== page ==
Review Me

Brands want to advertise on blogs. Startups are scrambling to deliver working business models that make this easy to do so. Some will succeed. Some will fail. Such is life on the internets.
ReviewMe.com is one of the new players, having launched just last week. ReviewMe.com is a service that connects advertisers and bloggers for the purpose of creating and placing paid product reviews. Advertisers win, because they get an easy to manage advertorial program. Bloggers win because they get paid to do what comes naturally to them.
Given that full disclose of paid reviews is required by ReviewMe.com, and the fact that bloggers can choose to write bad things about a product or company, I’d say, everyone wins in this equation.
Here how the service works. From the Publisher/Advertiser side, it is a simple matter of logging in to the site, picking blogs based upon their subject matter and targeting blogs that fall within their budget for reviews.
For Bloggers, just sit back. When an advertiser targets your blog, you will be notified that a review is a pending.
Currently, review value is set by ReviewMe.com based on a combination of publicly available traffic metrics.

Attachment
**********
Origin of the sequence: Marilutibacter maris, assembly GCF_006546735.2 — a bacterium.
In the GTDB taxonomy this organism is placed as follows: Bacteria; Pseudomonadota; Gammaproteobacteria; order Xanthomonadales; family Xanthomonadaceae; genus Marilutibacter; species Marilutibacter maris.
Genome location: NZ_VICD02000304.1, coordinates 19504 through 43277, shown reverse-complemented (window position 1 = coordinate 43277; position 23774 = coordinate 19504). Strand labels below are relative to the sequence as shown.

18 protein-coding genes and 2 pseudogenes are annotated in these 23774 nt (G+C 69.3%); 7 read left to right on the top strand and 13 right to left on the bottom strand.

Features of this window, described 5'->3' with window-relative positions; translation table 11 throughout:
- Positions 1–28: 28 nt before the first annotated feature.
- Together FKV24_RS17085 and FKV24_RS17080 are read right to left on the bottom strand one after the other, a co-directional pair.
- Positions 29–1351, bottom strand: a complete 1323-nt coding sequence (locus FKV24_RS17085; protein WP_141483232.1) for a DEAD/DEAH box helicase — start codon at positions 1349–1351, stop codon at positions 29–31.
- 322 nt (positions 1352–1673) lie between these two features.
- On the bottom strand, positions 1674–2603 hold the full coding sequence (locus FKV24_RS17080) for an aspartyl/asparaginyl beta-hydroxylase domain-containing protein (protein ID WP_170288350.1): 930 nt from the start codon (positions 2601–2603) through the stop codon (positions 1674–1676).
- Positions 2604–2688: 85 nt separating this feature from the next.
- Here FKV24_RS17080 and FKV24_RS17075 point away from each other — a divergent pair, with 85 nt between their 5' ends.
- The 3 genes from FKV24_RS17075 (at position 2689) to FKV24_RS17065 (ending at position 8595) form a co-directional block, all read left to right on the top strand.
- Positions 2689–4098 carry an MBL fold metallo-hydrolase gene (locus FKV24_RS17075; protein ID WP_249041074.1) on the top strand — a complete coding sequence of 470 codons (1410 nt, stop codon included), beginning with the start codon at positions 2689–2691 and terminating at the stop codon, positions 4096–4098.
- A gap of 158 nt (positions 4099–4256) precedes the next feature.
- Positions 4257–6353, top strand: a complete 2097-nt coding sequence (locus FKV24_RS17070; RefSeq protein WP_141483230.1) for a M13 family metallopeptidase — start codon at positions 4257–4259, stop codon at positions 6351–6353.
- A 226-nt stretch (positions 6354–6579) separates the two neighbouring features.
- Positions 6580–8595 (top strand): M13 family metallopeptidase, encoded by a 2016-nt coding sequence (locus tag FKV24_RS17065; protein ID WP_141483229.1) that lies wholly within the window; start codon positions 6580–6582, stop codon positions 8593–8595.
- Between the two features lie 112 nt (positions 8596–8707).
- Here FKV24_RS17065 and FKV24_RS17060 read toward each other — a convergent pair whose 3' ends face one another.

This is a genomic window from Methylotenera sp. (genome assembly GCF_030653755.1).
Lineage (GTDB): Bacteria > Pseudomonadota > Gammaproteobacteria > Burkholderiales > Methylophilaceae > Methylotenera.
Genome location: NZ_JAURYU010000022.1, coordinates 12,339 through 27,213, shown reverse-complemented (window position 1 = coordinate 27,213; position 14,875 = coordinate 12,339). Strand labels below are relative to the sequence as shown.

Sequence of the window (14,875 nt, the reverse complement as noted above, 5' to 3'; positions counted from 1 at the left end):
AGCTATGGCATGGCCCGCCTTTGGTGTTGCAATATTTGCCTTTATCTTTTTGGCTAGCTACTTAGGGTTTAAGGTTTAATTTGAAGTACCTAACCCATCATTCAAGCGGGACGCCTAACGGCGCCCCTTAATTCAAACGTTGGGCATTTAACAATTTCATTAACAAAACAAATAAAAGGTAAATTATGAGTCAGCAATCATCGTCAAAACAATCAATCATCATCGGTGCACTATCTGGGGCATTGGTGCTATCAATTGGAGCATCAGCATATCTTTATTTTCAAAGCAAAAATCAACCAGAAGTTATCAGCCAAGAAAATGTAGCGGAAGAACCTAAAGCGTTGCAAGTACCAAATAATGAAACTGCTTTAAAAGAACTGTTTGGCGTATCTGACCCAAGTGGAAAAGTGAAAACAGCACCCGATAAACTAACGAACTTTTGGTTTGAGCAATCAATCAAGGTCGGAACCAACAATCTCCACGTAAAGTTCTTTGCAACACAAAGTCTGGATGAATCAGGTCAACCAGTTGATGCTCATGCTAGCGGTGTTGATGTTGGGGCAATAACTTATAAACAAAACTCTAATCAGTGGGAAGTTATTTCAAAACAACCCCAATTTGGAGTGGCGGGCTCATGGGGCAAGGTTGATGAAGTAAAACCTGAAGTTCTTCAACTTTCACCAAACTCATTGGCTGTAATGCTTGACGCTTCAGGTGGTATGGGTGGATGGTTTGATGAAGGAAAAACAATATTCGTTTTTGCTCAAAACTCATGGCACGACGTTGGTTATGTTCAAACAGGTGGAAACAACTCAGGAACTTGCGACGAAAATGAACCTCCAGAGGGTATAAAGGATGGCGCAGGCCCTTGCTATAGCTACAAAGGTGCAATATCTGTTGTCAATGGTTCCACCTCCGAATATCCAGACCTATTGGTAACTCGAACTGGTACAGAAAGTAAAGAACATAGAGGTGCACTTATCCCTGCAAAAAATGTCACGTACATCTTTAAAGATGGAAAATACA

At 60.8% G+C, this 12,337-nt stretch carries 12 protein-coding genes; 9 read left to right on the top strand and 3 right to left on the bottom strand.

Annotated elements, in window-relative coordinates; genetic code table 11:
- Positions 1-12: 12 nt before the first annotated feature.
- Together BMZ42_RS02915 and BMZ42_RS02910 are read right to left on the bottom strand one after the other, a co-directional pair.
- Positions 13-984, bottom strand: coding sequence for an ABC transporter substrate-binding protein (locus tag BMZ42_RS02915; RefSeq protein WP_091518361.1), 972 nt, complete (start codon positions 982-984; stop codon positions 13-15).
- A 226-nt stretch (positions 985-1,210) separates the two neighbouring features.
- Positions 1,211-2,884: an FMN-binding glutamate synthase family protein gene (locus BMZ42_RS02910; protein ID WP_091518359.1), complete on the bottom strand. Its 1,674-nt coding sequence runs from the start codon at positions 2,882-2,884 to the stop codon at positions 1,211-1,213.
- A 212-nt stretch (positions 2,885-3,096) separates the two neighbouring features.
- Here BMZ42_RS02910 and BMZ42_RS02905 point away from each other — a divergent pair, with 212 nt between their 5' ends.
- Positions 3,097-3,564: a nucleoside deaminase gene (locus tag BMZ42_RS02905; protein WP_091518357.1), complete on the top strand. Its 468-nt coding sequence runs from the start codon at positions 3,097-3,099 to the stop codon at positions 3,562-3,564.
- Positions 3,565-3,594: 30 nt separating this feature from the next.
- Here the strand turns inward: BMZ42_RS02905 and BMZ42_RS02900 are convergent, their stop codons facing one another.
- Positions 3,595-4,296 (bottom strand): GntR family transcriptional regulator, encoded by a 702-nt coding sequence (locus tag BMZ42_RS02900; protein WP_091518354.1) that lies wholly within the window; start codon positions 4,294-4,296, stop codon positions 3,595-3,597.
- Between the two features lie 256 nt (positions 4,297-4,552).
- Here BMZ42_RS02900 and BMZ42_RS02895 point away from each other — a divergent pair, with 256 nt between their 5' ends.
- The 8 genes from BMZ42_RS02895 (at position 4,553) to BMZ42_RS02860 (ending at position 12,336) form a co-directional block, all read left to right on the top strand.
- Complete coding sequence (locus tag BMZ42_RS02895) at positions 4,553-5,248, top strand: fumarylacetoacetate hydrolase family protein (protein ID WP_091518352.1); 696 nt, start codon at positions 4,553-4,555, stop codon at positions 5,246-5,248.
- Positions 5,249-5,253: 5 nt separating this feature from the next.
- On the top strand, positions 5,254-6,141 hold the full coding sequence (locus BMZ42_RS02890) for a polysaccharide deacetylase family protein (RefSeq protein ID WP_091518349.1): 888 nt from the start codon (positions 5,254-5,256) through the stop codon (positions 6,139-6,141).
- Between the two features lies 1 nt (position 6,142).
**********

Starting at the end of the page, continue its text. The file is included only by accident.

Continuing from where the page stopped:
One question that initally came to my mind is what is the difference between this and PayPerPost.com? ReviewMe.com does not require a positive review. Nor is their’s a pay-per-post model (technically-speaking). Bloggers are paid to write one review on the product or service at a minimum of 200 words. That is it. Advertisers cannot request “positive only” reviews.
At this early point in the launch, I think the service has a lot of potential. I know bloggers will adopt the service, but will ReviewMe.com be able to secure enough clients to make this work?
AdPulp.com is participating in the ReviewMe.com experiement. As such, we will always disclose when we have published a paid review in the final line in the post.
[FULL DISCLOSURE] This has been a paid review of ReviewMe.com.

About Shawn Hartley

Creative technologist by day. Bowling instructor at night. VP at Corporate 3 Design in Omaha. Proud father and husband.

  • http://www.getthemblogging.com dawn

    It’s great that there are some many models for PR and marketing people as well as for bloggers. To that end we’ve put together a database for bloggers willing to review products NOT as advertorial. We think this is a nice option for bloggers who aren’t comfortable writing content for pay and for PR/marketing people who want to keep their advertising separate from their solicited reviews. Like magazines where product write-ups, straight ads and (depending on the magazine) advertorials run side-by-side, we think bloggers will like having editorial options.